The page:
Scientists at the University of Georgia and Ben-Gurion University of the Negev in Israel used DNA to fashion the new diode. The breakthroughs in genetics developed to sequence the human genome have now made it relatively easy to precisely manufacture and manipulate DNA, which makes the molecule a leading candidate for use in molecular electronics.

DNA’s double helix is made of paired strands of molecules known as bases. The new diode is only 11 base pairs long. (Typically, DNA is 0.34 nanometers long per base pair.)

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Apr 5, 2016

Unlock your car with your face

Posted by in category: transportation

Toyota USA thinks one of the best ways to unlock your car door, is with your face.

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Apr 5, 2016

Scientists to open MASS-CLONING factory this year to clone cows, pets and HUMANS

Posted by in category: biotech/medical

SCIENTISTS in China are planning to open a mass-cloning factory by the end of the year.

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Apr 5, 2016

Tesla Model 3 preorders have likely doubled the electric cars sold

Posted by in categories: Elon Musk, sustainability, transportation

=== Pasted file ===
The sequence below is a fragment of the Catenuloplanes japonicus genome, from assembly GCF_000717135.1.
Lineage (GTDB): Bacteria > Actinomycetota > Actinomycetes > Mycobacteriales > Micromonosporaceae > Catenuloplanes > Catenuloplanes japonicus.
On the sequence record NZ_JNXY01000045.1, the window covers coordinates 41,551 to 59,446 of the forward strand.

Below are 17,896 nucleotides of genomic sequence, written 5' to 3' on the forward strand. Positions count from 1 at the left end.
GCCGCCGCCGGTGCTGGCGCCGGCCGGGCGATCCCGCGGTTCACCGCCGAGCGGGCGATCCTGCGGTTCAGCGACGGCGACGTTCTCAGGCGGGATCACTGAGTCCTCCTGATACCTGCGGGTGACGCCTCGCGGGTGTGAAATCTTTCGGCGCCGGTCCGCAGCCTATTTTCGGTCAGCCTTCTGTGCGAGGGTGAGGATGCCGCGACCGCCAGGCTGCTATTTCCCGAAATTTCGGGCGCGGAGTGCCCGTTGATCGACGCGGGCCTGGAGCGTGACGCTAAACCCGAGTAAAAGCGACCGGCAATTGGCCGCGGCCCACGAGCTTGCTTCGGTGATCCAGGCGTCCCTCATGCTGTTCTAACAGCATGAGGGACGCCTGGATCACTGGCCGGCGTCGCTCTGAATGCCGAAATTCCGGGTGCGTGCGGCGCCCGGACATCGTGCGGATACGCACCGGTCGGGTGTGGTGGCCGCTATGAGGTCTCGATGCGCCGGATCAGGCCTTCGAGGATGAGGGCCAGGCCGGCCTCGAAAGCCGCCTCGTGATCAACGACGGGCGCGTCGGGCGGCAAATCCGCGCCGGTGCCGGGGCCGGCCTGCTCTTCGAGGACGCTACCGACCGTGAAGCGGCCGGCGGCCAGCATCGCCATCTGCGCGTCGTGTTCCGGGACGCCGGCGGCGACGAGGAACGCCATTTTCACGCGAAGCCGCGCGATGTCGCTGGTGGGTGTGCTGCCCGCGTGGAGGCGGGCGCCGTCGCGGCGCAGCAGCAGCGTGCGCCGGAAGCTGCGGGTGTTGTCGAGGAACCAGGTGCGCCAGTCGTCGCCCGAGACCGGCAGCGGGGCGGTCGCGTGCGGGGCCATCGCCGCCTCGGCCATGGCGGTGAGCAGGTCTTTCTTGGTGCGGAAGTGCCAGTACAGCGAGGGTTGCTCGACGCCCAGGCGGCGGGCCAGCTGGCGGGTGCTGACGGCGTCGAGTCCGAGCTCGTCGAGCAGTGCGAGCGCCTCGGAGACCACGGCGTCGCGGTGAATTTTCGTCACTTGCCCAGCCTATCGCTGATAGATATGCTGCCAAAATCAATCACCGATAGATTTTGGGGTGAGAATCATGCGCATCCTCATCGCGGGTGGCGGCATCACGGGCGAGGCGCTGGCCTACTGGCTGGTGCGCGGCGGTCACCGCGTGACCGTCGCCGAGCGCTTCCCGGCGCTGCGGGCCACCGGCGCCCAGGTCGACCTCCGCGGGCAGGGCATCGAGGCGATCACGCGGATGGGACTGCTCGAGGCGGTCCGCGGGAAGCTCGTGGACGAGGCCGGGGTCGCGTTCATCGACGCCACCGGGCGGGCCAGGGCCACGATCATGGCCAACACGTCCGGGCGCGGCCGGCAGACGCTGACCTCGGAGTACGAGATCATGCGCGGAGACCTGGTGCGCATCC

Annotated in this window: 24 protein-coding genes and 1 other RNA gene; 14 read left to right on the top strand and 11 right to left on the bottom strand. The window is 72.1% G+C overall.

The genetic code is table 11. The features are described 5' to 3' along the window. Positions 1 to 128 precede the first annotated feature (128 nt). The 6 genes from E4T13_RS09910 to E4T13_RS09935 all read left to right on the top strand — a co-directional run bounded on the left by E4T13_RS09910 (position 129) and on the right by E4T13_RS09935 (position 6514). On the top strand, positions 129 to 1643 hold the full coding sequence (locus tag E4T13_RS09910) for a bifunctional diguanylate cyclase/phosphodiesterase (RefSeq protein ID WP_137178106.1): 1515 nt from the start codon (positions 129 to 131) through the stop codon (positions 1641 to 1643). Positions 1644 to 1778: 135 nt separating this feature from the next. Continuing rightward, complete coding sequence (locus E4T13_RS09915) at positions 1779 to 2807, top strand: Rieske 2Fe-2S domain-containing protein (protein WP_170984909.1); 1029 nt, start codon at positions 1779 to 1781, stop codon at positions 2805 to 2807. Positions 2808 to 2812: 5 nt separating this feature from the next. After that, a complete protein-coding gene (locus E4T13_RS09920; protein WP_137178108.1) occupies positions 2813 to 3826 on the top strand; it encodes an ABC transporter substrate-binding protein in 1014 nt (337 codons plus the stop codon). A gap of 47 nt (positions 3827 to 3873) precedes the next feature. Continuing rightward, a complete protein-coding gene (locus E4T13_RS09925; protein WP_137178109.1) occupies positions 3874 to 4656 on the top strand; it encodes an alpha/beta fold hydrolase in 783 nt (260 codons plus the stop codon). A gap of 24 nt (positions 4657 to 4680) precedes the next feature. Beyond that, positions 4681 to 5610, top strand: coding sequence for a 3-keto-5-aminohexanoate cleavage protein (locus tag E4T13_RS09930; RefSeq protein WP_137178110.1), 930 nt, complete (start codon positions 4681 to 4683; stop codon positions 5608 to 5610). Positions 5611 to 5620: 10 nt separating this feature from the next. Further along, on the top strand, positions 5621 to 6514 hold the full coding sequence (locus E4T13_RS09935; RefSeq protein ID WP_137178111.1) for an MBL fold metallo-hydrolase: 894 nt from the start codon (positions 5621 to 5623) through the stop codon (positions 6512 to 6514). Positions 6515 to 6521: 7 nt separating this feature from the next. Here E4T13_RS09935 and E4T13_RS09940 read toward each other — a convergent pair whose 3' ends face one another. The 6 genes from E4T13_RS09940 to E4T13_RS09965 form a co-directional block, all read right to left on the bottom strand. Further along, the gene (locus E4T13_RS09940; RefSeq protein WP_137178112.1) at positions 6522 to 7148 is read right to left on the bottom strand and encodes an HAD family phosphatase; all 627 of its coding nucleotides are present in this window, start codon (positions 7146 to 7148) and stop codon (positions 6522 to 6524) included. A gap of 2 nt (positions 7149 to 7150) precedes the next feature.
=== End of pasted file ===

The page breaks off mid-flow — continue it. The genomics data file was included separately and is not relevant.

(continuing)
Three days ago, when Global Equities Research projected more than 300,000 reservations for the Tesla Model 3 electric car by the start of this week, that number seemed outlandish.

And yet, by the end of Saturday, the global total had reached 276,000, according to a tweet by Tesla CEO Elon Musk.

When the Model 3 was first unveiled in California on Thursday evening, the number of deposits that day alone had already crossed 100,000.

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Apr 5, 2016

Physicists just discovered a new state of matter called ‘quantum spin liquid’

Posted by in categories: computing, particle physics, quantum physics

Researchers with the University of Cambridge say they have the first real evidence of a new state of matter, some 40 years after it was first theorized.

Known as “quantum spin liquid,” the matter states causes normally unbreakable electrons to fracture into pieces, called “Majorana fermions.” These fermions are an important discovery: Physicists believe the material is crucial to further develop quantum computing. Computers employing Majorana fermions would be able to carry out calculations beyond the scope of modern computers quickly, they say.

Quantum spin liquid explains some of the odd behaviors inside magnetic materials. In these materials, the electrons should behave like small bar magnets, all aligning towards magnetic north when a material is cooled. But not all magnetic materials do this — if the material contains quantum spin liquid, the electrons don’t all line up and become entangled.